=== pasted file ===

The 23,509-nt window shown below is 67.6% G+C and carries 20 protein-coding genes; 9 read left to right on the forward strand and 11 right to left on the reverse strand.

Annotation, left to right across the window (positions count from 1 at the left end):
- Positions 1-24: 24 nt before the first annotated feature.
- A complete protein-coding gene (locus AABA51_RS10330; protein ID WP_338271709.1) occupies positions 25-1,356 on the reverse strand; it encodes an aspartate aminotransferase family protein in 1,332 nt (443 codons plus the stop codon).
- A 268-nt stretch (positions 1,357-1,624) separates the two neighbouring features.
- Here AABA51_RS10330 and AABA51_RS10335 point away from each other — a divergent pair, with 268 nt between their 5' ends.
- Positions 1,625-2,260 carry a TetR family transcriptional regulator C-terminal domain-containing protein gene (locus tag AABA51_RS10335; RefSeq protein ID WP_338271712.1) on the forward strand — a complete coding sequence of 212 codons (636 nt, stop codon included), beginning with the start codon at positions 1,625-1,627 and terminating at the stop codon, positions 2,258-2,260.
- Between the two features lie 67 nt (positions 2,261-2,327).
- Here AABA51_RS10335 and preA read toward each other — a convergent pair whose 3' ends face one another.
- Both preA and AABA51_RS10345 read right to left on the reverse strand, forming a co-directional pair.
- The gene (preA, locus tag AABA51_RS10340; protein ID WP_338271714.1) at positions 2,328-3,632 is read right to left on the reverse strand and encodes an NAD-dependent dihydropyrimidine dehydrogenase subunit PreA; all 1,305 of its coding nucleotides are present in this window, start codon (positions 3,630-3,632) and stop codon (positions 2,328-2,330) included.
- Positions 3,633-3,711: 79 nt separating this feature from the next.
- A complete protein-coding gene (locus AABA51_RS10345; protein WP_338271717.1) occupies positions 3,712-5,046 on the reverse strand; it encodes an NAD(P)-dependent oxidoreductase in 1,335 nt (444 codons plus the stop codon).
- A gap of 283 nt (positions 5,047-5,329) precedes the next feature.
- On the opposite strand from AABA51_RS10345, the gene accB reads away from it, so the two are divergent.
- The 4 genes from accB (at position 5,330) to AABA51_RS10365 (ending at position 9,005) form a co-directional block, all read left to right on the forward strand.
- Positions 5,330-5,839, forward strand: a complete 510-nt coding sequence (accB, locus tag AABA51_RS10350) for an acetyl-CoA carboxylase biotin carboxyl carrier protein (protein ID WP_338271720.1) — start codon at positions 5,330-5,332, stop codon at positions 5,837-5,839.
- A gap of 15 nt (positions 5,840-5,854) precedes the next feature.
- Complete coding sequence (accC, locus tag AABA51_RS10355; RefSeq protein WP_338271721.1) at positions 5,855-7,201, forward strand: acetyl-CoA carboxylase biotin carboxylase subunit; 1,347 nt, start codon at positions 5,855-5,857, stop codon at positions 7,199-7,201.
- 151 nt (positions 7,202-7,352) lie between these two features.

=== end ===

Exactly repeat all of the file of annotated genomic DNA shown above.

The 23,509-nt window shown below is 67.6% G+C and carries 20 protein-coding genes; 9 read left to right on the forward strand and 11 right to left on the reverse strand.

Annotation, left to right across the window (positions count from 1 at the left end):
- Positions 1-24: 24 nt before the first annotated feature.
- A complete protein-coding gene (locus AABA51_RS10330; protein ID WP_338271709.1) occupies positions 25-1,356 on the reverse strand; it encodes an aspartate aminotransferase family protein in 1,332 nt (443 codons plus the stop codon).
- A 268-nt stretch (positions 1,357-1,624) separates the two neighbouring features.
- Here AABA51_RS10330 and AABA51_RS10335 point away from each other — a divergent pair, with 268 nt between their 5' ends.
- Positions 1,625-2,260 carry a TetR family transcriptional regulator C-terminal domain-containing protein gene (locus tag AABA51_RS10335; RefSeq protein ID WP_338271712.1) on the forward strand — a complete coding sequence of 212 codons (636 nt, stop codon included), beginning with the start codon at positions 1,625-1,627 and terminating at the stop codon, positions 2,258-2,260.
- Between the two features lie 67 nt (positions 2,261-2,327).
- Here AABA51_RS10335 and preA read toward each other — a convergent pair whose 3' ends face one another.
- Both preA and AABA51_RS10345 read right to left on the reverse strand, forming a co-directional pair.
- The gene (preA, locus tag AABA51_RS10340; protein ID WP_338271714.1) at positions 2,328-3,632 is read right to left on the reverse strand and encodes an NAD-dependent dihydropyrimidine dehydrogenase subunit PreA; all 1,305 of its coding nucleotides are present in this window, start codon (positions 3,630-3,632) and stop codon (positions 2,328-2,330) included.
- Positions 3,633-3,711: 79 nt separating this feature from the next.
- A complete protein-coding gene (locus AABA51_RS10345; protein WP_338271717.1) occupies positions 3,712-5,046 on the reverse strand; it encodes an NAD(P)-dependent oxidoreductase in 1,335 nt (444 codons plus the stop codon).
- A gap of 283 nt (positions 5,047-5,329) precedes the next feature.
- On the opposite strand from AABA51_RS10345, the gene accB reads away from it, so the two are divergent.
- The 4 genes from accB (at position 5,330) to AABA51_RS10365 (ending at position 9,005) form a co-directional block, all read left to right on the forward strand.
- Positions 5,330-5,839, forward strand: a complete 510-nt coding sequence (accB, locus tag AABA51_RS10350) for an acetyl-CoA carboxylase biotin carboxyl carrier protein (protein ID WP_338271720.1) — start codon at positions 5,330-5,332, stop codon at positions 5,837-5,839.
- A gap of 15 nt (positions 5,840-5,854) precedes the next feature.
- Complete coding sequence (accC, locus tag AABA51_RS10355; RefSeq protein WP_338271721.1) at positions 5,855-7,201, forward strand: acetyl-CoA carboxylase biotin carboxylase subunit; 1,347 nt, start codon at positions 5,855-5,857, stop codon at positions 7,199-7,201.
- 151 nt (positions 7,202-7,352) lie between these two features.